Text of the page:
TheMay issueof the Smithsonian Associates’ program guide features a variety of educational and cultural programs, including seminars, lectures, studio arts classes, performances for adults and children and local and regional study tours. Highlights this month include:

O Brothers: How Mark and Jay Duplass Conquered Hollywood

Thursday, May 10; 6:45 p.m.

Smithsonian’s S. Dillon Ripley Center

Mark and Jay Duplass are writers, directors, producers and actors who have turned collaboration into a family affair. They made their moviemaking debut with a breakthrough short they produced on a $3 budget. Their next feature film provoked a distribution-rights bidding war at the Sundance Festival. They will describe their remarkable journey from the suburbs of New Orleans to success in Hollywood.

The Truth About Exercise: Separating Myths from Realities

Thursday, May 10; 6:45 p.m.

Smithsonian’s Hirshhorn Museum and Sculpture Garden

John Whyte, a board-certified internist and author of several books on health, offers the latest information and recommendations people need to know about what exercises they should—and should not—be doing. Using a combination of physiology and engineering (and some humor along the way), he shares the seven exercises people need to do to live longer, and the seven they need to stop before they cause harm.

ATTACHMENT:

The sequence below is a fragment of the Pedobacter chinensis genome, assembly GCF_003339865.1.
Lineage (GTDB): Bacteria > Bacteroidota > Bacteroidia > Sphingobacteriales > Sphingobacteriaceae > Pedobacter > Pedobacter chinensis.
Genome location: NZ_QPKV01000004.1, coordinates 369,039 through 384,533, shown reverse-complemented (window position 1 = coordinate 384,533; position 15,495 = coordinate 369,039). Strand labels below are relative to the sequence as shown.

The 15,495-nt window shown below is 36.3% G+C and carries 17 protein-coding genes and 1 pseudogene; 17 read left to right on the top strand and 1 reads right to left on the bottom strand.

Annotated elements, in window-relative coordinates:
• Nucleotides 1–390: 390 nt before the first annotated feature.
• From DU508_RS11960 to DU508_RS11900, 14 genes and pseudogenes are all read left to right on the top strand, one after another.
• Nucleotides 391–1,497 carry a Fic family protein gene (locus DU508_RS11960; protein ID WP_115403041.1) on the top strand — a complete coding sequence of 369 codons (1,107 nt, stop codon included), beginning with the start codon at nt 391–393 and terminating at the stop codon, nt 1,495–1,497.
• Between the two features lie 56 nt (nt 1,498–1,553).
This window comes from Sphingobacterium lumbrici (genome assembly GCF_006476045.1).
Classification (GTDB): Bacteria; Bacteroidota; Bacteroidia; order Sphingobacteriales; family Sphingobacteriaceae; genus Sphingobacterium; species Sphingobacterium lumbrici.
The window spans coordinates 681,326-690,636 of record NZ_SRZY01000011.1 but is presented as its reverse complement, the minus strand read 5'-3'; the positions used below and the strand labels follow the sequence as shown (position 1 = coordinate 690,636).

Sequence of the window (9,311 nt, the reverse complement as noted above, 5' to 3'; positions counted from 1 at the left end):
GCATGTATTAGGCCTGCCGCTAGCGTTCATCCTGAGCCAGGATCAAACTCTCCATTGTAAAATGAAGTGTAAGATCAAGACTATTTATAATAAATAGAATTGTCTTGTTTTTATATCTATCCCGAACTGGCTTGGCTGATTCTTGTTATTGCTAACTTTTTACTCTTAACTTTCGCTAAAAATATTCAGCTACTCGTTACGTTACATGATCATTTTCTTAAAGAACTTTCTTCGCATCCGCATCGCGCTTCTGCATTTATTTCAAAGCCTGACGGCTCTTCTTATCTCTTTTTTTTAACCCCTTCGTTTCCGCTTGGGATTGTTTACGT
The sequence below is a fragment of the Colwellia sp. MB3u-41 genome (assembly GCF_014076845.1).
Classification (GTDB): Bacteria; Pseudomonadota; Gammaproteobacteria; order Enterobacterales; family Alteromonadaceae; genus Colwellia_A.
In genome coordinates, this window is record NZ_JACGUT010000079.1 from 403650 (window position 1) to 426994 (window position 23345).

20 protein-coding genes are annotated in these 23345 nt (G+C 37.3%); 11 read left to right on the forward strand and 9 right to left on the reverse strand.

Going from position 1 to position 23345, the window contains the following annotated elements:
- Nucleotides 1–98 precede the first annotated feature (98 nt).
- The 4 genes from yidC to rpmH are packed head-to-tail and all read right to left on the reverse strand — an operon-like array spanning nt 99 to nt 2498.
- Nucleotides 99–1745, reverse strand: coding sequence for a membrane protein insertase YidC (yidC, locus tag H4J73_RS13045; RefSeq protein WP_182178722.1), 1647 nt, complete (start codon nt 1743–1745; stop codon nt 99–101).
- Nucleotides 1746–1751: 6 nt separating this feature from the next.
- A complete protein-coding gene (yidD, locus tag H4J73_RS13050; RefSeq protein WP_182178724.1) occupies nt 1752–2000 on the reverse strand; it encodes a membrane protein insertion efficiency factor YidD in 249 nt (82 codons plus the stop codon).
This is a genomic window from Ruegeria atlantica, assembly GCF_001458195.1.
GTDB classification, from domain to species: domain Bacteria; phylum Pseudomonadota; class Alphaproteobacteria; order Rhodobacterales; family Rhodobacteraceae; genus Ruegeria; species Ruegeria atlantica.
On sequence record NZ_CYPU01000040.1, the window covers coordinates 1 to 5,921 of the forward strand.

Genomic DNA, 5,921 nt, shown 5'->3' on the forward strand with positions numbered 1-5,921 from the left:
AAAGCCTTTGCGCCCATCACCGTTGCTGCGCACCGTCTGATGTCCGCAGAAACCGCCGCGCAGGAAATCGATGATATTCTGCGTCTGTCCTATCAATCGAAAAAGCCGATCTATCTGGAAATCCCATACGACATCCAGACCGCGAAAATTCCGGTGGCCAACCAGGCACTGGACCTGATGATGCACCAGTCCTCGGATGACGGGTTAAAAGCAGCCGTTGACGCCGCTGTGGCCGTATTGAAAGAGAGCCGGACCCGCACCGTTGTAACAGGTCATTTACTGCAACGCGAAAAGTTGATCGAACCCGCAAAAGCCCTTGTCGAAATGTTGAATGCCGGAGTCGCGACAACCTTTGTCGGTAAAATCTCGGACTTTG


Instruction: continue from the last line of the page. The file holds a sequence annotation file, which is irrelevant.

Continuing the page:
What Is It AboutThis Is Us?

Wednesday, May 30; 6:45 p.m.

Smithsonian’s S. Dillon Ripley Center

This Is Usis a TV show about a complex, relatable family that has been more than holding its own in an entertainment landscape overflowing with content choices. Stef Woods, a lecturer at American University’s American Studies Program, will explore how a show devoid of flashy characters and outlandish storylines—and that makes viewers cry sometimes—has become something of a cultural phenomenon.

Designing the World ofHamilton

Thursday, May 31; 6:45 p.m.

Smithsonian’s National Zoo Theater

David Korins’ name may not be on the marquee, but his role inHamiltonis a major—and highly visible—one.

Korins, the production designer for the show that has become a cultural phenomenon, discusses the meticulous research, collaboration and sheer hard work that went into creating and building every detail of the setting against which the musical plays out in a conversation with Peter Marks, chief theater critic for theWashington Post.